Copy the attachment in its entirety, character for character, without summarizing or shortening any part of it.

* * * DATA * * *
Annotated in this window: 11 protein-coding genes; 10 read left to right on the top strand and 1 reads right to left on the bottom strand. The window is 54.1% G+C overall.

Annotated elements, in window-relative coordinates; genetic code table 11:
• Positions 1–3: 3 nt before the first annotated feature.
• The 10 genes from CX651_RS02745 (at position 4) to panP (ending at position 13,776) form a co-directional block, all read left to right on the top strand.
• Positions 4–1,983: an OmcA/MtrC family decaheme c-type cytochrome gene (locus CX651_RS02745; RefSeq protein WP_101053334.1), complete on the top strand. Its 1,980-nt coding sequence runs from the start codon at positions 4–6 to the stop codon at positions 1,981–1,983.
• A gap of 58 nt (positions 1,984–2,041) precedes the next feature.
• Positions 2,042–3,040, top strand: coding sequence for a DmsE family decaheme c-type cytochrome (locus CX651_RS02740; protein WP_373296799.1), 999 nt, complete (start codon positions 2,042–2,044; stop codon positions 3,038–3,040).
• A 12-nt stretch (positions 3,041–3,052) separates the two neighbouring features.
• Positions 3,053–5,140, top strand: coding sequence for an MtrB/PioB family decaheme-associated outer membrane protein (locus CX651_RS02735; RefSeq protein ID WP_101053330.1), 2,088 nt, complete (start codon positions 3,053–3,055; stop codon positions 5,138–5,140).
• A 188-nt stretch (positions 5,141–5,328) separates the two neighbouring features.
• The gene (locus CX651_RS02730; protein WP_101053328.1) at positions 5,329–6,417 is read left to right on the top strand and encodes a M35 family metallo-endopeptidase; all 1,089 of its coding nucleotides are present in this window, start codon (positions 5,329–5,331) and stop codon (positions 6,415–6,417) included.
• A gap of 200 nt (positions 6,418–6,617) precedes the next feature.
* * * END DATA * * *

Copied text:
Annotated in this window: 11 protein-coding genes; 10 read left to right on the top strand and 1 reads right to left on the bottom strand. The window is 54.1% G+C overall.

Annotated elements, in window-relative coordinates; genetic code table 11:
• Positions 1–3: 3 nt before the first annotated feature.
• The 10 genes from CX651_RS02745 (at position 4) to panP (ending at position 13,776) form a co-directional block, all read left to right on the top strand.
• Positions 4–1,983: an OmcA/MtrC family decaheme c-type cytochrome gene (locus CX651_RS02745; RefSeq protein WP_101053334.1), complete on the top strand. Its 1,980-nt coding sequence runs from the start codon at positions 4–6 to the stop codon at positions 1,981–1,983.
• A gap of 58 nt (positions 1,984–2,041) precedes the next feature.
• Positions 2,042–3,040, top strand: coding sequence for a DmsE family decaheme c-type cytochrome (locus CX651_RS02740; protein WP_373296799.1), 999 nt, complete (start codon positions 2,042–2,044; stop codon positions 3,038–3,040).
• A 12-nt stretch (positions 3,041–3,052) separates the two neighbouring features.
• Positions 3,053–5,140, top strand: coding sequence for an MtrB/PioB family decaheme-associated outer membrane protein (locus CX651_RS02735; RefSeq protein ID WP_101053330.1), 2,088 nt, complete (start codon positions 3,053–3,055; stop codon positions 5,138–5,140).
• A 188-nt stretch (positions 5,141–5,328) separates the two neighbouring features.
• The gene (locus CX651_RS02730; protein WP_101053328.1) at positions 5,329–6,417 is read left to right on the top strand and encodes a M35 family metallo-endopeptidase; all 1,089 of its coding nucleotides are present in this window, start codon (positions 5,329–5,331) and stop codon (positions 6,415–6,417) included.
• A gap of 200 nt (positions 6,418–6,617) precedes the next feature.